Orientation-dependent potential of mean force for protein folding

Mukherjee, Arnab ; Bhimalapuram, Prabhakar ; Bagchi, Biman (2005) Orientation-dependent potential of mean force for protein folding Journal of Chemical Physics, 123 (1). 014901_1-014901_11. ISSN 0021-9606

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Official URL: http://jcp.aip.org/jcpsa6/v123/i1/p014901_s1

Related URL: http://dx.doi.org/10.1063/1.1940058


We present a solvent-implicit minimalistic model potential among the amino acid residues of proteins, obtained by using the known native structures [deposited in the Protein Data Bank (PDB)]. In this model, the amino acid side chains are represented by a single ellipsoidal site, defined by the group of atoms about the center of mass of the side chain. These ellipsoidal sites interact with other sites through an orientation-dependent interaction potential which we construct in the following fashion. First, the site-site potential of mean force (PMF) between heavy atoms is calculated [following F. Melo and E. Feytsman, J. Mol. Biol. 267, 207 (1997) ] from statistics of their distance separation obtained from crystal structures. These site-site potentials are then used to calculate the distance and the orientation-dependent potential between side chains of all the amino acid residues (AAR). The distance and orientation dependencies show several interesting results. For example, we find that the PMF between two hydrophobic AARs, such as phenylalanine, is strongly attractive at short distances (after the obvious repulsive region at very short separation) and is characterized by a deep minimum, for specific orientations. For the interaction between two hydrophilic AARs, such a deep minimum is absent and in addition, the potential interestingly reveals the combined effect of polar (charge) and hydrophobic interactions among some of these AARs. The effectiveness of our potential has been tested by calculating the Z-scores for a large set of proteins. The calculated Z-scores show high negative values for most of them, signifying the success of the potential to identify the native structure from among a large number of its decoy states.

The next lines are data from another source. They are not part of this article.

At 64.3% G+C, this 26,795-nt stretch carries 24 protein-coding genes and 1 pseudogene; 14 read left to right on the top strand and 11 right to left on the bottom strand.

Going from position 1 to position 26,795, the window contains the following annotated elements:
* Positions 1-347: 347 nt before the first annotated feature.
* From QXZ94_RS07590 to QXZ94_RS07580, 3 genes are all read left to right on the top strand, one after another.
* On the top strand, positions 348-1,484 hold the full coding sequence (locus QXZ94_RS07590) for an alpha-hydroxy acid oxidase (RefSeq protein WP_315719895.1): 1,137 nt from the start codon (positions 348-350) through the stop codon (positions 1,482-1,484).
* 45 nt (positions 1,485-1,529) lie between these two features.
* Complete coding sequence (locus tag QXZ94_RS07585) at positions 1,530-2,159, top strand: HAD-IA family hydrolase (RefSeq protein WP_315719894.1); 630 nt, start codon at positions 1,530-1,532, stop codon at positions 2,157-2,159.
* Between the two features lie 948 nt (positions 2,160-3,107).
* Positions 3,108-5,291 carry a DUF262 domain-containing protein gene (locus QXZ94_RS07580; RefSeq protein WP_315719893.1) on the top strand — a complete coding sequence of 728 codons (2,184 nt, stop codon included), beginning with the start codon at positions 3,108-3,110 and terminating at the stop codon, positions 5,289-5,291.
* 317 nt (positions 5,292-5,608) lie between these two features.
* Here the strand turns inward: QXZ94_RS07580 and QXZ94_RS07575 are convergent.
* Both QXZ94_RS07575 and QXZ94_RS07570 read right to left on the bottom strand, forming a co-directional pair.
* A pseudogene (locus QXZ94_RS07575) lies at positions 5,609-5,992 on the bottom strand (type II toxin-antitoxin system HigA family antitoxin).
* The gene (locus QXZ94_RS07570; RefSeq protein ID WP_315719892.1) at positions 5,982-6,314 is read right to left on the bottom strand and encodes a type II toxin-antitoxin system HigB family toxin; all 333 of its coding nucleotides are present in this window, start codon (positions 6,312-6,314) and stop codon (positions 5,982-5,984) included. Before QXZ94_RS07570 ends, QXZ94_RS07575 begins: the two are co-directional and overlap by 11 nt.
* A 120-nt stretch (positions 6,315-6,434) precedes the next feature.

Item Type:Article
Source:Copyright of this article belongs to American Institute of Physics.
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Deposited On:13 Oct 2010 06:53
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